No one wants to owe the IRS money, but worse than owing the IRS money is not knowing how much you owe. There are three main ways to check your IRS balance due. You can call the IRS, check your account on IRS.gov, or wait for the IRS to mail you a notice.
Call the IRS
You call the IRS directly to find out your balance due. They can provide information regarding which year the balances are from, the balance, and how much of the balance is penalties and interest.
The IRS phone number for individuals is 1-800-829-1040, and IRS operates the call center from 7 a.m. to 7 p.m. local time Monday through Friday. During tax season, the IRS expands its hours of operation to offset the additional demand for phone assistance.
You will need to verify your identity before the IRS will give you information over the phone. This usually includes your name, date of birth, social security number, and address used on your most recently filed return.
Once you have paid the taxes and interest due, you can call the IRS at the same number and request a waiver for the penalties if you have a good reason for the late payment or if you qualify for the first-time penalty waiver.
It can be difficult to get through to the IRS with reports of less than 20% of phone calls answered during the 2022 tax season. If you manage to secure a spot in the hold queue, the wait is often hours before you can speak with a representative.
Check Your Account Balance on IRS.gov
If you prefer not to wait on hold, you can also check your balance due on IRS.gov.
To access your balance due, you must create an account on IRS.gov. You will need a valid photo ID, filing status from your most recent return, account number from any loan or credit card, and a cellphone number registered in your name to create an account and immediately get access. If you don’t have these items available, the IRS will mail you a notice with additional information you need to create your account.
Once you access your online account, you can see the balance due by the tax year. The balance due will be broken down by taxes, penalties, and interest. You will also be able to see the payments made on your account and credited to each tax year.
Wait for a Notice
The IRS automatically sends out notices for returns with outstanding balances. The notice is usually sent out within 30 days of your return being filed if the return was filed with a balance due but without payment.
The IRS will also send out notices if they made a correction to your tax return. The first notice will be a proposed balance due which will not show up on your account since the adjustment is only a proposal. If you do not respond to the initial notice, the IRS will assume you agree and send a second notice with a balance due. Once the second notice is sent, you will have a balance due on your account.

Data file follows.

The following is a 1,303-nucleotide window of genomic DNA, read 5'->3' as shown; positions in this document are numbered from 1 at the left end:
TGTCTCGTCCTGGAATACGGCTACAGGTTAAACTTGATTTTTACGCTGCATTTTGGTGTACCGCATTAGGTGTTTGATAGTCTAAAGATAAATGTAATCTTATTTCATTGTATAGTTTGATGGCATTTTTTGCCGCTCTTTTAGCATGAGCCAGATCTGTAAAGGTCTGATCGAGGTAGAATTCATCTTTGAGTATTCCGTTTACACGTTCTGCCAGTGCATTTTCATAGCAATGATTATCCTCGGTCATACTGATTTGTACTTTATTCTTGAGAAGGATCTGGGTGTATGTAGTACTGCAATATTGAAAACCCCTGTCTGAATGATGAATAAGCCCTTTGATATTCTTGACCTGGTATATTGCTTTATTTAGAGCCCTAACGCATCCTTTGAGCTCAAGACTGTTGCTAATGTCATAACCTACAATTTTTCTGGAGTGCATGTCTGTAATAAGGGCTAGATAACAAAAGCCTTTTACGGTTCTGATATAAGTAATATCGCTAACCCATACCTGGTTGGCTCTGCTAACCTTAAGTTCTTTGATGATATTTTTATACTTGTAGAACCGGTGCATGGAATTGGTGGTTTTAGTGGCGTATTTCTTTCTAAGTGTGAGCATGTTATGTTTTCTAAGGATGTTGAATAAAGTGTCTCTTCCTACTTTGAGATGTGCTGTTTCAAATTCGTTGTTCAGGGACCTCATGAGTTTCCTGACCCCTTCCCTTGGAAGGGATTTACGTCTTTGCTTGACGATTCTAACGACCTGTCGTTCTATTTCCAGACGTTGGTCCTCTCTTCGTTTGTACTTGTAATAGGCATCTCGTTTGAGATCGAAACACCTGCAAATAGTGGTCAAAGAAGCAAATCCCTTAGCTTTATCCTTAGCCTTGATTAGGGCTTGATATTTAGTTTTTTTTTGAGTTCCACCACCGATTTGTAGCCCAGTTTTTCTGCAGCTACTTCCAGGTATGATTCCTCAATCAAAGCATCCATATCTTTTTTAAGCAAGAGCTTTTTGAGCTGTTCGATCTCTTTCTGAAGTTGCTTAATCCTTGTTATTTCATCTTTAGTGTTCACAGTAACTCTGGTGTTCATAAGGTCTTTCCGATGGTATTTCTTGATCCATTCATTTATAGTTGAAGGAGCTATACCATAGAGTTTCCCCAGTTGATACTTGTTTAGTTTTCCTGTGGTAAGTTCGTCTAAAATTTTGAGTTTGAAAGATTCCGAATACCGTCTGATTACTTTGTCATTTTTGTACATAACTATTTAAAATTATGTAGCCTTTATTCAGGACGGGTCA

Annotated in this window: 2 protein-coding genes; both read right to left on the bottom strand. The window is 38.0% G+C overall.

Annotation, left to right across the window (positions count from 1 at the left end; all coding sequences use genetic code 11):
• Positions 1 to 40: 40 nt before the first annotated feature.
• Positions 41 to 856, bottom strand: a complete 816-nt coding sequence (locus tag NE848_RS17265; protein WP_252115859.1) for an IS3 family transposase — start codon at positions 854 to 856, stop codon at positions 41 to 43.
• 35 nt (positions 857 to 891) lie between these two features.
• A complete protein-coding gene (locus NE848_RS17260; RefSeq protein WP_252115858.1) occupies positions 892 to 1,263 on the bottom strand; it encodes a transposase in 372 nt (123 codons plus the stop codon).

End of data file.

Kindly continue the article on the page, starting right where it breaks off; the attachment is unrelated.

What If My Balance is Incorrect?
The balance listed on your IRS account is not always correct. If you spot a problem with your account or disagree with your balance due, you will need to follow one of the steps below to resolve the issue.
Contact your local IRS office
For immediate assistance with your issue, you can visit your local IRS office. You must schedule an appointment, but the onsite IRS agents can resolve many issues at your appointment. You will likely experience long wait times at the IRS office even if you have made an appointment. Make sure to bring documentation and a written explanation of why your account is incorrect to your appointment.
Contact the Taxpayer Advocate Service
Within the IRS, there is an independent office that helps taxpayers resolve their issues – the Taxpayer Advocate Service. The Taxpayer Advocate should be contacted after you have tried to resolve your issue through other methods. You can contact the Taxpayer Advocate Service at 1-877-777-4778.
Contact a Tax Professional
The experienced professionals at Tax Shark can assist you with your IRS issues if you have been unable to resolve them yourself. Tax Shark offers specific engagements for reviewing IRS letters and resolving your issues which is includes address incorrect balances due.
Here are the answers to some common questions about checking the IRS balance.
The quickest way is to create an account on IRS.gov so you can login and see your balance by year.
Yes, the IRS will always mail out notices to you for your outstanding balances. If you have a payment plan, you will receive an annual notice for the outstanding balance.
Yes, there are several options available for payments plans which vary based on the amount due.
After ten years, the statute of limitations expires (unless any tolling events occur) and the IRS can no longer collect the outstanding balance.
You should contact the IRS directly or work with a tax professional to resolve the incorrect balance.